The Vision

It’s no secret that there is a STEM crisis, as both the number of science teachers with science degrees and the number of students choosing science is in decline.

In the Smart Science Initiative project, we’re developing intelligent courseware for year 9 and 10 (13-16 year olds) – a key stage in science education, as it precedes the biggest drop off in high school science enrolments.

The intelligent courseware contains adaptive and personalised learning experiences in science, with the purpose of helping to:

(a) build scientific literacy and skills in Australia;

(b) promote choosing science beyond Year 10 to create an unbroken pathway to tertiary studies;

(c) develop new learning assets for digitally-connected students, equally accessible to all students regardless of geographic isolation or socio-economic status; and

(d) provide new insights into how today’s students learn.

The experiences are centred around four exciting and active research areas: astrobiology and the search for extraterrestrial life; infectious disease and antibiotic resistance; our changing planet; and nanotechnology.

Funded by the Australian Maths and Science Partnerships Program, the Smart Science Initiative project began on September 1, 2013 and finished October 31, 2014. The learning experiences and evaluation were made available to any teacher interested in using them.

The project is a collaboration between the University of New South Wales, the University of Western Australia, Flinders University and Smart Sparrow. Arizona State University is an advisor on the project.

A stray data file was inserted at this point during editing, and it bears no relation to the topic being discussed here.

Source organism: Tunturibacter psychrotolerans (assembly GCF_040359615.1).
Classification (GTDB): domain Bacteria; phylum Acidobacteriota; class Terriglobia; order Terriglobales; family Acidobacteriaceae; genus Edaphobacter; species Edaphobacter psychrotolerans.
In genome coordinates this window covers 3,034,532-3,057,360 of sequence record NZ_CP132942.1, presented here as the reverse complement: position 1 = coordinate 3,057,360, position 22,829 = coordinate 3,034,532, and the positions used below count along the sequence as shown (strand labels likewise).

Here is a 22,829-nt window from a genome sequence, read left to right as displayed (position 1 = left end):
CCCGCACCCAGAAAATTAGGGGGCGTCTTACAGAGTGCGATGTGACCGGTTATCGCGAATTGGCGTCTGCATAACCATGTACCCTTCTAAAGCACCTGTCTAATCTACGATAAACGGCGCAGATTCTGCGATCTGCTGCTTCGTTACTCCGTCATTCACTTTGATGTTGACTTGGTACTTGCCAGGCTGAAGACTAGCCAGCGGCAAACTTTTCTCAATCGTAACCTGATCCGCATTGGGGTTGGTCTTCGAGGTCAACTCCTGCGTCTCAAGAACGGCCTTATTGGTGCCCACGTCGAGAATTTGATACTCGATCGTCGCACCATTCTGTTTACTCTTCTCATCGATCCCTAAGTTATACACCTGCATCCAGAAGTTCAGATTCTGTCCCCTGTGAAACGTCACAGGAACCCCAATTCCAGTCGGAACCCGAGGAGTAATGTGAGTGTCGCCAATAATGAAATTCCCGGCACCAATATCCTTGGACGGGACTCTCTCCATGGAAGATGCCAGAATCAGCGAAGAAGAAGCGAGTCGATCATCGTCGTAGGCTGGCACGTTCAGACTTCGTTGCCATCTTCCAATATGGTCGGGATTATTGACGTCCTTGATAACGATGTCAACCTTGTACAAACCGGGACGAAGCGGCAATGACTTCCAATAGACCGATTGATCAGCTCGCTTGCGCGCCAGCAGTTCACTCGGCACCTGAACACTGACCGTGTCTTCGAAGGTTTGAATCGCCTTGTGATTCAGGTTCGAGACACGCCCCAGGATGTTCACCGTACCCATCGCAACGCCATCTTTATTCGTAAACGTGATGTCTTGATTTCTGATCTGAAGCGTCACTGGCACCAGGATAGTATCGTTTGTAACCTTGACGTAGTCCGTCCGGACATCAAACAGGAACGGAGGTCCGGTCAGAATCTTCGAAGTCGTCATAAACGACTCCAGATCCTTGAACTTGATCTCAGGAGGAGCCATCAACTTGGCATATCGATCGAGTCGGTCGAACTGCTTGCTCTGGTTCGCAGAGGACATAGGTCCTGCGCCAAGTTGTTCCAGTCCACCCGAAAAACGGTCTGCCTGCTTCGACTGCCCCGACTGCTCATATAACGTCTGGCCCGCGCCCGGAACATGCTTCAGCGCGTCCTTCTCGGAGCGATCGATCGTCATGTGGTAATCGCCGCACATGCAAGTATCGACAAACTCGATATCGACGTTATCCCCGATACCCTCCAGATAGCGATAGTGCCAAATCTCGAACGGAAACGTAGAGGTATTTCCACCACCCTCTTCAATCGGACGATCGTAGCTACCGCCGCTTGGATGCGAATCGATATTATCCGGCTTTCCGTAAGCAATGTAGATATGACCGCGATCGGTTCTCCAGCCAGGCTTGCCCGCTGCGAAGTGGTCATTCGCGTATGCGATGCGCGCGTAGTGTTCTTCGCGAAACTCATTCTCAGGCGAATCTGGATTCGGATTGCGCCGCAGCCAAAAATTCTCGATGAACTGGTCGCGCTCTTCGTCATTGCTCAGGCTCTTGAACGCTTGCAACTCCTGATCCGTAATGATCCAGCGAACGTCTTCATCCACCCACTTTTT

Contact us to find out how you can teach using this intelligent courseware.



Build a climate system from scratch and examine the likely suspects in what is possibly the greatest crime committed on EΔRTH.

The human race has reached out to the stars and, as a young member of the Intergalactic Space Tourism and Residential Services (iSTARS), you are charged with finding a new planet to colonise. It will be a luxurious residential destination with all the look and feel of old Earth.

But scouring the galactic neighbourhood for the perfect place to colonise proves difficult. First (unit 1) you must locate a suitable source of energy: a sun that won’t ignite the sky or freeze the atmosphere. And then, there’s still the issue of where to park your planet so that the energy from the star gives you a good starting temperature. The final, and most crucial, ingredient is an atmosphere that stabilises the planet at a healthy temperature (unit 2).

The search for the universe’s perfect porridge – not too hot, not too cold, but just right – pays off and the masses arrive in droves. The planet thrives and grows under your supervision (unit 3).

But not everything is perfect in paradise. Some residents believe the delicate balance is threatened by the very people occupying the planet, others believe the changes are due to nature, and still others question the claim that anything is happening at all (unit 4).